Also, in the prior art spinal screws, a set screw is provided at the center of the cap. This set screw initially projects upwardly, and then is screwed to move downwardly into frictionally retentive relation with the spinal rod within the U-shaped head and the cap. It is desirable for the length of the spinal screws to be at an absolute minimum so they fit into the surgical incision without the need to enlarge the incision. The positioning of the set screw in the prior art undesirably increases the vertical profile of the spinal screws.
Also, in the conventional, open spinal screws described above, lateral retention force is provided to the rod by the set screw, forcing the rod deeply into the engagement with the walls of the U-shaped recess of the screw head. However, a substantial portion of the periphery of the rod within the screw head is not held under compressive contact by either the set screw or the recess walls. Thus, the possibility of frictional slippage of the spinal rod is substantial with respect to conventional spinal screws.
Another type of spinal screw is the closed screw, where the screw head carries a preformed aperture without a removable cap. A set screw, coaxial with the bone screw, then presses the rod within the aperture of the screw head against an opposed aperture wall for retention of the rod.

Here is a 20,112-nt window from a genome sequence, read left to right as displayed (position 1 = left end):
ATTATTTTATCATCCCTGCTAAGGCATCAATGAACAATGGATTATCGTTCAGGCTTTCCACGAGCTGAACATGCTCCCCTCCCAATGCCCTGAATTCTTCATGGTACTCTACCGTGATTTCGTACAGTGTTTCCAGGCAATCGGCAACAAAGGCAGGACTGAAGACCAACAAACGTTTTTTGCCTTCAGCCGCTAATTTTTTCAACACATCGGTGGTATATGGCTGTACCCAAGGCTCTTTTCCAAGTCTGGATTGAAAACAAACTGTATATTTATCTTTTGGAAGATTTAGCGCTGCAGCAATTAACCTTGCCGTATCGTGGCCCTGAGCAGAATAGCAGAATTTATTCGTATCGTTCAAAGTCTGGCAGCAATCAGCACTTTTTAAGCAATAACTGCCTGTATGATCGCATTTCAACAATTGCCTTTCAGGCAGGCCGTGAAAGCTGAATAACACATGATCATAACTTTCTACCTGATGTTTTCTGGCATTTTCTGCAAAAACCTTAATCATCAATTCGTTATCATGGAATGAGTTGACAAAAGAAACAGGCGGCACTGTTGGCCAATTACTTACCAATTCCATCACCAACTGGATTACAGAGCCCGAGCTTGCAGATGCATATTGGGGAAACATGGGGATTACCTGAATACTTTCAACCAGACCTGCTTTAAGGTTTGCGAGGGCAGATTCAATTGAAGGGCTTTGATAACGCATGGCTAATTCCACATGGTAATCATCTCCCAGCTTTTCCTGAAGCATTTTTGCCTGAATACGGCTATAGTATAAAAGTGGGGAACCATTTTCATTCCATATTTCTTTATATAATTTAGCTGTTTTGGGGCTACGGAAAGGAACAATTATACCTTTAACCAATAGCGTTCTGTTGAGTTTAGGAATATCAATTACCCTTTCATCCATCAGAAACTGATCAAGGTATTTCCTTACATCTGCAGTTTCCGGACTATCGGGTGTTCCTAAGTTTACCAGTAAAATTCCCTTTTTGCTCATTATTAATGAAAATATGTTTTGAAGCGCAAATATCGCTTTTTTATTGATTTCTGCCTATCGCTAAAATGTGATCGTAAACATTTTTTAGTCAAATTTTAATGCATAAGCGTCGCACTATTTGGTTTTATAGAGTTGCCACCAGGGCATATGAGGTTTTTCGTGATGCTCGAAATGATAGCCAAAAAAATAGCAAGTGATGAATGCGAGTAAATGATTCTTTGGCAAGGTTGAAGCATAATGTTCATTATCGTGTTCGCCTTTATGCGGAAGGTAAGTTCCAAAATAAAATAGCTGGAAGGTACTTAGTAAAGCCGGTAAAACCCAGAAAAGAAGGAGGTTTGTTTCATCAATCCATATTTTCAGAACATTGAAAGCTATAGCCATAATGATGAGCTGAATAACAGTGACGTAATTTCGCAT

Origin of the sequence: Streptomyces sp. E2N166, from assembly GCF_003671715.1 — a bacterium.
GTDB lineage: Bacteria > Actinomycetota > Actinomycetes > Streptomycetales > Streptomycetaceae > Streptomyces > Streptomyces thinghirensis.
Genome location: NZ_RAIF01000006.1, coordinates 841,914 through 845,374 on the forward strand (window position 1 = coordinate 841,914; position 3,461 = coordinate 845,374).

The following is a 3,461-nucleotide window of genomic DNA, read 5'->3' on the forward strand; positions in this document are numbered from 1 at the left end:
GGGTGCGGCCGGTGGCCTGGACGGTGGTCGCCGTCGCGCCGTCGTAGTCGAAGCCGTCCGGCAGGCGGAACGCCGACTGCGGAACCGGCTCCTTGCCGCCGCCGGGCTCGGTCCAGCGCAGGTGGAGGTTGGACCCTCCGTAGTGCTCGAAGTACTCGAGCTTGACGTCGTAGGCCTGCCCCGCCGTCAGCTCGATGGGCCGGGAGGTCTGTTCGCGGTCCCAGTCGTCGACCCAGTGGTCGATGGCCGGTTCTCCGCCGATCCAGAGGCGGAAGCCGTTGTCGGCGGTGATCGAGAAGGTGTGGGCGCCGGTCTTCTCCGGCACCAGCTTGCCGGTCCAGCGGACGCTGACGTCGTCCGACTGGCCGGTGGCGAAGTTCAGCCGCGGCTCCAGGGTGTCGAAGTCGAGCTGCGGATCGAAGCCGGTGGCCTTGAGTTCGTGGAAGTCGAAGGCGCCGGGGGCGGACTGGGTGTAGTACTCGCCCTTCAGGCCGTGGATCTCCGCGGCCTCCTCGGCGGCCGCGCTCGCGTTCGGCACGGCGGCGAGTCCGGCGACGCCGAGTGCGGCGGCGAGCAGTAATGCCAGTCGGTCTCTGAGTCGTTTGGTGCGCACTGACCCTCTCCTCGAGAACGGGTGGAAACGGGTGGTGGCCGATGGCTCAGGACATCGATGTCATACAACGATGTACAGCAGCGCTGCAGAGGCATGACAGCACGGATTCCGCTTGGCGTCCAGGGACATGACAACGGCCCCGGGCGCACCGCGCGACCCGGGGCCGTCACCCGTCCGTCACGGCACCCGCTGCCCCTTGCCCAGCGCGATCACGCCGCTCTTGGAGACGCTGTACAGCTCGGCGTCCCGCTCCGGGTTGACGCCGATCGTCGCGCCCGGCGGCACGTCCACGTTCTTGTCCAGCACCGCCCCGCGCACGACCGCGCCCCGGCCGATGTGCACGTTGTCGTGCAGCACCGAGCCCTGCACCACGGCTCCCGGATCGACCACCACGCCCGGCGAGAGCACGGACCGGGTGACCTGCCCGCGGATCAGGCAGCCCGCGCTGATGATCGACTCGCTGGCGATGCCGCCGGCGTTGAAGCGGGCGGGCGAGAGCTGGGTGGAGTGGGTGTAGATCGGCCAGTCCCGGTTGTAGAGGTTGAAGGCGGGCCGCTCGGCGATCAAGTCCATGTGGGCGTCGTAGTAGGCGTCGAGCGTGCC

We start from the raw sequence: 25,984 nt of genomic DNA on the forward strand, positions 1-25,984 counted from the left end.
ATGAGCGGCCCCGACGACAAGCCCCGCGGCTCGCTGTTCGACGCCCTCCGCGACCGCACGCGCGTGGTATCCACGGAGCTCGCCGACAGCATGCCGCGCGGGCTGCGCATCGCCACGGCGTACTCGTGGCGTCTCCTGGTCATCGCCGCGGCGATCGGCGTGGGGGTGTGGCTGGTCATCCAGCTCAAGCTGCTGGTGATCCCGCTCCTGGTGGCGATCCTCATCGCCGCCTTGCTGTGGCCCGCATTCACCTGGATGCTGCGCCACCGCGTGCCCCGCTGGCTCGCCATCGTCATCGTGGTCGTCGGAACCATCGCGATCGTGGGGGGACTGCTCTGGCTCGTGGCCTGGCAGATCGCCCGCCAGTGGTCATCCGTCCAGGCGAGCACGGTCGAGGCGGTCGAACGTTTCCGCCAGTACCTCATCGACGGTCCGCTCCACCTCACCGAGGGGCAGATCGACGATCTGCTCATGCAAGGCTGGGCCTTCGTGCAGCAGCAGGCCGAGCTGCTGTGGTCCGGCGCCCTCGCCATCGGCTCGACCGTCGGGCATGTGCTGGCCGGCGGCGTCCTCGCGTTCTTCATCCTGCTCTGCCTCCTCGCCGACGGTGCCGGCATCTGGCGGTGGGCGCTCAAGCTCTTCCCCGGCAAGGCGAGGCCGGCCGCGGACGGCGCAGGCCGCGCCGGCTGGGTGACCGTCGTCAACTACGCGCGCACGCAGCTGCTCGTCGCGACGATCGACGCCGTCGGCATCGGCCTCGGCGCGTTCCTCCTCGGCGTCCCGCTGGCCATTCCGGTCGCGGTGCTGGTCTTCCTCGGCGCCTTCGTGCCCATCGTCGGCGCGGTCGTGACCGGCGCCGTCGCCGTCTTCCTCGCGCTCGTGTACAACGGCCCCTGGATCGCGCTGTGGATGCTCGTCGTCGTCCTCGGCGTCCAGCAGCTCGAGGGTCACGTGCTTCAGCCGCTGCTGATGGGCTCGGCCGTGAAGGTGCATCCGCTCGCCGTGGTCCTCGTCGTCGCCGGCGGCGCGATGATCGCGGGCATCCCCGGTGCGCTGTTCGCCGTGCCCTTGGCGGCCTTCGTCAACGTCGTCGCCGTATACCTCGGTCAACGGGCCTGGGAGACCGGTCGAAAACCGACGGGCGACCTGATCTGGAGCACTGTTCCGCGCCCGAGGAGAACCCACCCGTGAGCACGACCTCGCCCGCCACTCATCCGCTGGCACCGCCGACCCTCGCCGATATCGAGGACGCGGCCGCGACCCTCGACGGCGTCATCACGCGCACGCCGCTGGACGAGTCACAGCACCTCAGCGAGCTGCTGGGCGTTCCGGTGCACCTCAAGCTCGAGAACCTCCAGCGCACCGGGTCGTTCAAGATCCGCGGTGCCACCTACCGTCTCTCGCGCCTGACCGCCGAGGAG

Closed screws exhibit some disadvantages similar to the open screws. Also, it is of course impossible to apply a spinal rod laterally into engagement with a closed spinal screw. The end of the spinal rod must be threaded through the preformed aperture, and, in many surgical situations, that is not possible.
The prior art also utilizes links for connecting surgical rods to bone in which a hook rather than a screw is used. Apart from that, a head is provided with an aperture which may be a preformed aperture, or may have a cap of the type described above.
Another type of bone screw is disclosed in Vignaud et al. U.S. Pat. No. 5,176,680.
In accordance with this invention, a link is provided for connecting surgical rods to bone, in which the above disadvantages are effectively eliminated, providing substantially improved ease of installation during the surgical process, coupled with improved retentive characteristics shown by the links of this invention for connecting the surgical rods to bone.